Last April, when I participated in a Habitat Wake work team to Honduras, I met a 13-year old boy named Junior.  Though we spoke different languages, I learned a fair amount about Junior and enjoyed the time we spent together on the work site.  Junior was the unofficial leader of all the kids who would come to visit our work site after school.

I learned that Junior would finish the local, free elementary school this past January and despite his desire to continue his education in high school, he didn’t think that would be possible because of the tuition and his family’s need to have him join the work force.

A second Habitat Wake team visited the same community a month later and they returned with a letter from Junior to me.  In the letter, Junior commented, “I know that I am poor.  But that’s OK.  We can still be friends.”  I found myself saddened that Junior is poor in a material sense and even more so that he is aware and can express it.  That’s some tremendous wisdom for a 13 year old!  “But that’s OK.  We can still be friends.”  The young man speaks the truth.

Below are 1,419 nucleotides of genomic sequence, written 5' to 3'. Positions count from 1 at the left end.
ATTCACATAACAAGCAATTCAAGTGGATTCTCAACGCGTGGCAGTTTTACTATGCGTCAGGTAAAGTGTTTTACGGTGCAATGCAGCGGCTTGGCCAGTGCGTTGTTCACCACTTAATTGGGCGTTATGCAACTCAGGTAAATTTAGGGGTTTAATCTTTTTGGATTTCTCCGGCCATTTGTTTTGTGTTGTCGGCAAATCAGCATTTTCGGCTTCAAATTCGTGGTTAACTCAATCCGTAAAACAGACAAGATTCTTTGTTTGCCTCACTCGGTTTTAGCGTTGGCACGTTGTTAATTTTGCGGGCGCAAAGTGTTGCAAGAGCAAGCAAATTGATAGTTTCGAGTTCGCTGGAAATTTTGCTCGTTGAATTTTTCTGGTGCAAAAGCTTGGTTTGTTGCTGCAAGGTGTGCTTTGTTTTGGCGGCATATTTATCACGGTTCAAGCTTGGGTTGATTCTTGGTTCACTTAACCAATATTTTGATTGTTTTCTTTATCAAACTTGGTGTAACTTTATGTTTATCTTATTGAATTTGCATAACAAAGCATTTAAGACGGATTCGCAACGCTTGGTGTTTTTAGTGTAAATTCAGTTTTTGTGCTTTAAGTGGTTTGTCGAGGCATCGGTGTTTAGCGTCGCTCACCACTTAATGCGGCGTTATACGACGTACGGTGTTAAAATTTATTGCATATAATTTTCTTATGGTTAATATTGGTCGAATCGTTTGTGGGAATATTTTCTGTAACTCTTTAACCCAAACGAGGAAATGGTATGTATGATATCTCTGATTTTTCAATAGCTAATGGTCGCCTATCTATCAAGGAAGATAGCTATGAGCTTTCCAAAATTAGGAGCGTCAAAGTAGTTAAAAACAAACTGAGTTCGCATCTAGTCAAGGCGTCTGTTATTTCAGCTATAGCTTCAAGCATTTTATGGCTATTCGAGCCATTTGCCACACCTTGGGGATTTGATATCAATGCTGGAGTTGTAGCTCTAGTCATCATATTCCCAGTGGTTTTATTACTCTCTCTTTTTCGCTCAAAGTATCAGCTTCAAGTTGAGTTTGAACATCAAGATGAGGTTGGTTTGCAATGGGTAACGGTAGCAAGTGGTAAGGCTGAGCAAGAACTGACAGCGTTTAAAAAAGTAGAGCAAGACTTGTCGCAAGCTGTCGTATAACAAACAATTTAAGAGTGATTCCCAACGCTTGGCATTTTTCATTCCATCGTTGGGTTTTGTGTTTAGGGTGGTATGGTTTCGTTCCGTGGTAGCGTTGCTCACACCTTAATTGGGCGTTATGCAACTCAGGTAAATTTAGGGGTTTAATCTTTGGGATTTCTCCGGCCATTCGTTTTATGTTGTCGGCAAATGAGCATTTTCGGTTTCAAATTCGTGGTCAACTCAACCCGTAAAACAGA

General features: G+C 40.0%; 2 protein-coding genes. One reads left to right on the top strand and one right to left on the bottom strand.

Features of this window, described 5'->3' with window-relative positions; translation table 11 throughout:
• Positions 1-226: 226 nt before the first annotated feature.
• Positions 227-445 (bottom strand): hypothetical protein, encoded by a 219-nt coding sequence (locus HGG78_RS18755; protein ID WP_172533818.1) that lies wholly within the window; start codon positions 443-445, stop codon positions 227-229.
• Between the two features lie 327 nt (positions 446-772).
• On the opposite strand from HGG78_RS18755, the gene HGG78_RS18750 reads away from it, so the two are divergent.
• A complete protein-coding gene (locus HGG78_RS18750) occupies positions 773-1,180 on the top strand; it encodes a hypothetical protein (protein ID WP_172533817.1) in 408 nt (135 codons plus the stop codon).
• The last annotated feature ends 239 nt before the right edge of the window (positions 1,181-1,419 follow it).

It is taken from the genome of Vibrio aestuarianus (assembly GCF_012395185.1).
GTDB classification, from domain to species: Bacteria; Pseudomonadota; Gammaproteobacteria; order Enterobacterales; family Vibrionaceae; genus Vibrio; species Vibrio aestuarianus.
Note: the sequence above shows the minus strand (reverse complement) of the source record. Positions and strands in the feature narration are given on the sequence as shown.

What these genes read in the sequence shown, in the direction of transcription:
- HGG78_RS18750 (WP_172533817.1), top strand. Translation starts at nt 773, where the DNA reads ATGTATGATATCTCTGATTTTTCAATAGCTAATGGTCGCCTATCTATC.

I returned to Junior’s village two weeks ago.  And there he was—a much more physically mature young man, recently graduated from sixth grade—working in the store just down the street from our work site. And, better yet, he is attending “collegio” (high school) in a free night school program that has just opened in El Rosario.  Praises to God for that!

I would add that it’s not OK that Junior and his family struggle daily with abject material poverty.  That is not God’s will for them.  Habitat is making a difference in El Rosario and the need continues to be great—almost overwhelming.  And we are building friendships.  Please keep Junior, his family, and El Rosario in your prayers that God’s love may continue to come to them in tangible ways.